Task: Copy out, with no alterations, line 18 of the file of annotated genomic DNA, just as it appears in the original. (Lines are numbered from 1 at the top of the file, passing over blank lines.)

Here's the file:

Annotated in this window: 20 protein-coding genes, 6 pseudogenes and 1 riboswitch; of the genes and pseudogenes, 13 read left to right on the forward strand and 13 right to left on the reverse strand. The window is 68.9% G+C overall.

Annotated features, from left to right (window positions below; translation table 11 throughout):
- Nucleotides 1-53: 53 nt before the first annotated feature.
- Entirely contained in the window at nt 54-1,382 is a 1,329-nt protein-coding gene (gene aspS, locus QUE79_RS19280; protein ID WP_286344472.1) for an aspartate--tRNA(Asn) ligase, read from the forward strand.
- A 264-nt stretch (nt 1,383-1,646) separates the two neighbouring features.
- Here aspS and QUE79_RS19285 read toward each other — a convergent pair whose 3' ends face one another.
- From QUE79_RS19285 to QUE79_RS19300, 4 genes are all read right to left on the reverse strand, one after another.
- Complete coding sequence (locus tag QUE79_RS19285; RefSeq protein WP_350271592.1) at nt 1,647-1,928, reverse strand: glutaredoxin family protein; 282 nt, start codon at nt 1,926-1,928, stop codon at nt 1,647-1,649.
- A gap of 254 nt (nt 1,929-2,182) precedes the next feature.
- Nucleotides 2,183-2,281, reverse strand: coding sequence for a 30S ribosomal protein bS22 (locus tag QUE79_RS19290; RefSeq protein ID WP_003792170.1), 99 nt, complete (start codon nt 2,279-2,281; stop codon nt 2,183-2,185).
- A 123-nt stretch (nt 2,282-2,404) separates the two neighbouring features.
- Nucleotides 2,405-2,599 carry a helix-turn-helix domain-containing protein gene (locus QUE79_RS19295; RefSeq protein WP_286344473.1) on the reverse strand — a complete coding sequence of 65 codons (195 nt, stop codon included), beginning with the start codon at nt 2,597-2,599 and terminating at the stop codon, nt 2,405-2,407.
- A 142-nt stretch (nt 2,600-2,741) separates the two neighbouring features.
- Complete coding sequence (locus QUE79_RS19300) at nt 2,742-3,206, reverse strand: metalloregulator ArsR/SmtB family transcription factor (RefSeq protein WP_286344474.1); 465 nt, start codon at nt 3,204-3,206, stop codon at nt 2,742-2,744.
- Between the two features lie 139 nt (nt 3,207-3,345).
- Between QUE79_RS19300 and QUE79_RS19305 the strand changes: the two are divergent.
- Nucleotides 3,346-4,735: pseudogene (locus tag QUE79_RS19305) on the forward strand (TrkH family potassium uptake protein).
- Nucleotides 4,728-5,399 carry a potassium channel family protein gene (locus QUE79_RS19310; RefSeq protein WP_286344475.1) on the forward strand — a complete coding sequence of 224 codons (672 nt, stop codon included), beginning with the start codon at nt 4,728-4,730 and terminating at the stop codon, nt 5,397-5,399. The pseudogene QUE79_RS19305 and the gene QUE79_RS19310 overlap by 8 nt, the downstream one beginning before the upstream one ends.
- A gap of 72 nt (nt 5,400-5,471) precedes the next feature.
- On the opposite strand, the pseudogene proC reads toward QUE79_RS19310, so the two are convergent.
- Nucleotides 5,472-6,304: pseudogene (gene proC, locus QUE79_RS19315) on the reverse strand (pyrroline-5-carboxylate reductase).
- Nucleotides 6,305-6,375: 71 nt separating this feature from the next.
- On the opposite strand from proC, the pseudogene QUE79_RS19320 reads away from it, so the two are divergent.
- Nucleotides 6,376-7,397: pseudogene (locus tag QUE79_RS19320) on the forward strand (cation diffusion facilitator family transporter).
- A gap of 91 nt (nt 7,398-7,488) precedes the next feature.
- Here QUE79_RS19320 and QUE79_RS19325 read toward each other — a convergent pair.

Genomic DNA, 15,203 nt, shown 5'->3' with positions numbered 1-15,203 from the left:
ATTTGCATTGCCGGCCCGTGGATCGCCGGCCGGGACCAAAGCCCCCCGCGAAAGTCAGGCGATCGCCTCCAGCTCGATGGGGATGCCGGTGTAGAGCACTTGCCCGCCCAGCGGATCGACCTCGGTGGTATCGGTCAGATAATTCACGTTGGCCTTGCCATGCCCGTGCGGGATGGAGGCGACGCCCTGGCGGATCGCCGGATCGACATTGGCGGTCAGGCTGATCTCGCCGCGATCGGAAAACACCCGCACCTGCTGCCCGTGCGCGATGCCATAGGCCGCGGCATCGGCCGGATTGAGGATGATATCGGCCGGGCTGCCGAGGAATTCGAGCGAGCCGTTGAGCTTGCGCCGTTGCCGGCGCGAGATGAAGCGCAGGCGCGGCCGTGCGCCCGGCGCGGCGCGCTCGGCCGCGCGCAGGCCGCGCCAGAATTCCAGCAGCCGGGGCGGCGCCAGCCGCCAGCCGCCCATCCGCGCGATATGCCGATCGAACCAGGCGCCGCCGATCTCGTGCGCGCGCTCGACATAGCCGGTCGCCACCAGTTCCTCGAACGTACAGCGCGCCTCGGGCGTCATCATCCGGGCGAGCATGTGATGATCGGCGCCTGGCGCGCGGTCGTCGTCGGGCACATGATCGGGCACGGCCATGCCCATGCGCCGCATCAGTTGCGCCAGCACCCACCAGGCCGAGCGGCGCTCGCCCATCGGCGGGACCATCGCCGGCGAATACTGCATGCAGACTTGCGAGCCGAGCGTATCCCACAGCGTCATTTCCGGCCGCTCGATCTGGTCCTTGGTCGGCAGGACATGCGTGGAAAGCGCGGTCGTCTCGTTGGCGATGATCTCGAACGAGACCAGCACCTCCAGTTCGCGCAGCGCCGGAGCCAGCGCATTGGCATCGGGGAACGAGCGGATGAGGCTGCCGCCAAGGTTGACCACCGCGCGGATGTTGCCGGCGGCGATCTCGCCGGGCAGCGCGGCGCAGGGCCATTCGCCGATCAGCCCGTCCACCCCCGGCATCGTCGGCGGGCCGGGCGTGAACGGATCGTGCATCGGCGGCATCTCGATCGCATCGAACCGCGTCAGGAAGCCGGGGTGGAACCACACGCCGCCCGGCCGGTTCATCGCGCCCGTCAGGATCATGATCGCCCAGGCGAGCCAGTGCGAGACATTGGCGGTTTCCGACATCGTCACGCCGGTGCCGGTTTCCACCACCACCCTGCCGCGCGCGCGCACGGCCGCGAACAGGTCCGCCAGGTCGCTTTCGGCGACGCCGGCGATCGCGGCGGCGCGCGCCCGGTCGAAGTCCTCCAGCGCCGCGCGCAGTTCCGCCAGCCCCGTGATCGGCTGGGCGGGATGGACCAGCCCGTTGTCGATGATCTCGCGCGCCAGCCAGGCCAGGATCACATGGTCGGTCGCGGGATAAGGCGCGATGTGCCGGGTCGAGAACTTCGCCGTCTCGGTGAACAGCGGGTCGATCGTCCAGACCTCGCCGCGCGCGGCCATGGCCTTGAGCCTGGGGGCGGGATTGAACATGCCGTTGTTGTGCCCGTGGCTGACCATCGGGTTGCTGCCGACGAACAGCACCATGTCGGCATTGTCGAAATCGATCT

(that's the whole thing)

- Nucleotides 4,728-5,399 carry a potassium channel family protein gene (locus QUE79_RS19310; RefSeq protein WP_286344475.1) on the forward strand — a complete coding sequence of 224 codons (672 nt, stop codon included), beginning with the start codon at nt 4,728-4,730 and terminating at the stop codon, nt 5,397-5,399. The pseudogene QUE79_RS19305 and the gene QUE79_RS19310 overlap by 8 nt, the downstream one beginning before the upstream one ends.